Minn. needs coal to provide power

Published 9:58 am Thursday, April 21, 2011

The Albert Lea Tribune editorial leaves readers the impression that Minnesota Chamber of Commerce advocates energy policy with no regard to the state’s precious natural resources (“Don’t move Minnesota backward on energy policy,” April 13). Nothing is further from the truth. We support a common-sense energy policy that allows Minnesota to maintain a clean environment and a healthy business climate while fostering economic development throughout the state. Our policy recommendations, when adopted, will move our state forward.

The Minnesota Chamber endorses diversified generation of electricity, but costs to ratepayers should be known. We were among the stakeholders that shaped the Next Generation Act. We’re now asking for a study to determine the ratepayer impact of the 2007 renewable energy standard.

Businesses also recognize that the cheapest electricity is the kilowatt that never has to be generated. Conservation Improvement Programs, as noted in the editorial, have been successful in reducing energy demand. But the existing one-size-fits-all approach has its shortcomings. Utilities and ratepayers have distinctive profiles; legislation is being proposed to tailor the program to address those differences.

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Conservation and efficiency are essential components of the equation. That’s the mission of Energy Smart, a Minnesota Chamber program launched in 2008. By helping businesses take advantage of existing energy utility programs and rebates, Energy Smart is increasing conservation statewide. All of our services are no cost and available to businesses in Minnesota.

Conservation, though critically important, will not erase the energy supply gap alone. All options must be on the table to ensure reliable and cost-competitive electricity for businesses and homes alike.

Coal plants generate more than 50 percent of the electricity used by Minnesota customers. Nuclear power supplies almost another 25 percent. It doesn’t take a rocket scientist to recognize that these two sources of power must at least be considered in our plans to meet future electricity needs. It’s impractical and shortsighted for policy-makers to believe that renewable energy sources such as wind and solar can stand equal to the capacity of round-the-clock operations of nuclear and coal plants. Wind does not blow all the time, cannot currently be stored at a competitive price for later use and faces a host of transmission challenges when it is available.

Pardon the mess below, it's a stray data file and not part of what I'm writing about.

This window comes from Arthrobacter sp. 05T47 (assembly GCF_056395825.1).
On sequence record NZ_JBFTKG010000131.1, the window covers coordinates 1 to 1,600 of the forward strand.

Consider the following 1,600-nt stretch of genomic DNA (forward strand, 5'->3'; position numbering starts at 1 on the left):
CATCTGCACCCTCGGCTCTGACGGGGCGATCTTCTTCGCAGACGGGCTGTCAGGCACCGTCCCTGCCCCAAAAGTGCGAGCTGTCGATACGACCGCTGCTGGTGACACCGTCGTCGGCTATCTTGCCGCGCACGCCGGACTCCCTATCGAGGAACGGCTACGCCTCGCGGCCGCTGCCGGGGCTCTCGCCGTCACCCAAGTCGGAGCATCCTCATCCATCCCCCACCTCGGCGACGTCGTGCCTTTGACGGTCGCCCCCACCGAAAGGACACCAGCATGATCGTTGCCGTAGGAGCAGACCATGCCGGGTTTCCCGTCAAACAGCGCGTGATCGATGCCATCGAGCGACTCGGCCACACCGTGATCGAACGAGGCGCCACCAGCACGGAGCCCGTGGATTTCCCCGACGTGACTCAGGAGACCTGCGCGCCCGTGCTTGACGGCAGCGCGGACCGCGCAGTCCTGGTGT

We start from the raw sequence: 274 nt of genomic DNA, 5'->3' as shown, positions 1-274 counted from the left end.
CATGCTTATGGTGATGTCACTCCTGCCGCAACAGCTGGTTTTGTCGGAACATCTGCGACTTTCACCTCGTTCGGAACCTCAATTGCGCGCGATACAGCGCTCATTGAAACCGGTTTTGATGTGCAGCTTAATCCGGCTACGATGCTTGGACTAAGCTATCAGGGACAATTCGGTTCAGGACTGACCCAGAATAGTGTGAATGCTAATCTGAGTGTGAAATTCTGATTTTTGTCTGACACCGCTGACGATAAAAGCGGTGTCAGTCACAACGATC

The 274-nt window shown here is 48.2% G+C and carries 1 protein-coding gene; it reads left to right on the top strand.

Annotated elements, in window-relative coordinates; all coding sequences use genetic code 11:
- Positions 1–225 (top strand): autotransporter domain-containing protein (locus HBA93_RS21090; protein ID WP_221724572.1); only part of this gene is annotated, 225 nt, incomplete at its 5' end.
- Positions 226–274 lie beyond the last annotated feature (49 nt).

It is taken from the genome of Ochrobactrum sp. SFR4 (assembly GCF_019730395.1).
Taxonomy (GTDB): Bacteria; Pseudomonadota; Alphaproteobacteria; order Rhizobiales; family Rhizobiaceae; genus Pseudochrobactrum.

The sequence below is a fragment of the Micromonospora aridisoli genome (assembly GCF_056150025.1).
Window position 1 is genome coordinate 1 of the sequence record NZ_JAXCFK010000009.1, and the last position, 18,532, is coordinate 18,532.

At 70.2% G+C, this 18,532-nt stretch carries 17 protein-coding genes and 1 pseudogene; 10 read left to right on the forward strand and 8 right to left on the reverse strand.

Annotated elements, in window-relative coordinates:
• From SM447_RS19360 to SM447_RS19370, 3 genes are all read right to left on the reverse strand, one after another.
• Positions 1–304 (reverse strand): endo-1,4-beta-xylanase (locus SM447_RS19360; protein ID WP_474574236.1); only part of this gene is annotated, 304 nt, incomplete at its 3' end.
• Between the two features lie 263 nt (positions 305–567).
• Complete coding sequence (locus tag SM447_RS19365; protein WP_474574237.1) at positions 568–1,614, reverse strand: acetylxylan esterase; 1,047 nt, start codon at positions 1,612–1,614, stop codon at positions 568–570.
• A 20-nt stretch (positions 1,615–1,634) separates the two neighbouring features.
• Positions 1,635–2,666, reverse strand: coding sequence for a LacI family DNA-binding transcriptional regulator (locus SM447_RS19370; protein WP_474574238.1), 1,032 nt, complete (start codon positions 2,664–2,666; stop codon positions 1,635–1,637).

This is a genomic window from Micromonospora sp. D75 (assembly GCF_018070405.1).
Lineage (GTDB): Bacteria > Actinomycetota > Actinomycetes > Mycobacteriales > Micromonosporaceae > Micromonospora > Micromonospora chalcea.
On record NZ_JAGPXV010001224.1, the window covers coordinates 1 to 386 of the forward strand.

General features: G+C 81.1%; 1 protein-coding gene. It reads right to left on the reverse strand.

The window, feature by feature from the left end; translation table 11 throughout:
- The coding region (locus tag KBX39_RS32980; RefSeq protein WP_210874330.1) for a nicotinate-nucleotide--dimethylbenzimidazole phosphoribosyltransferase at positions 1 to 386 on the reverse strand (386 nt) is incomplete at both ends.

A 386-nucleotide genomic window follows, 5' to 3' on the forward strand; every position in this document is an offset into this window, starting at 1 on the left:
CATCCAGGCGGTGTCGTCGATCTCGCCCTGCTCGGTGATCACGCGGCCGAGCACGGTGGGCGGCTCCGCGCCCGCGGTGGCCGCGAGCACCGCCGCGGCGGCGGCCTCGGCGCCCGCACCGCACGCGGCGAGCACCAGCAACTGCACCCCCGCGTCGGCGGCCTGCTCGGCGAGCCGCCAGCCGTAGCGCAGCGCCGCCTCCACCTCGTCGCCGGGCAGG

Yet, in Minnesota, both nuclear and coal power are off the table. Minnesota is among a minority of states that has banned even the consideration of additional nuclear energy. Minnesota also has a moratorium on power sources that emit greenhouse gases — coal-fired plants. Minnesota utilities not only are prohibited from building new coal plants, but also from importing electricity from coal-powered plants in other states.

Lifting these moratoriums does not equate with building new plants. It simply means the utilities and the Public Utilities Commission can do their jobs — carefully analyze all options and determine the best portfolio for delivering reliable, cost-effective and environmentally sound electricity to all Minnesotans. Advancements in technology offer the possibility for cleaner coal, safer nuclear and greater efficiency on all fronts. To ignore these advances and simply say “no” to these technologies that currently supply nearly 75 percent of our electricity is the real step backward.

David C. Olson


Minnesota Chamber of Commerce

St. Paul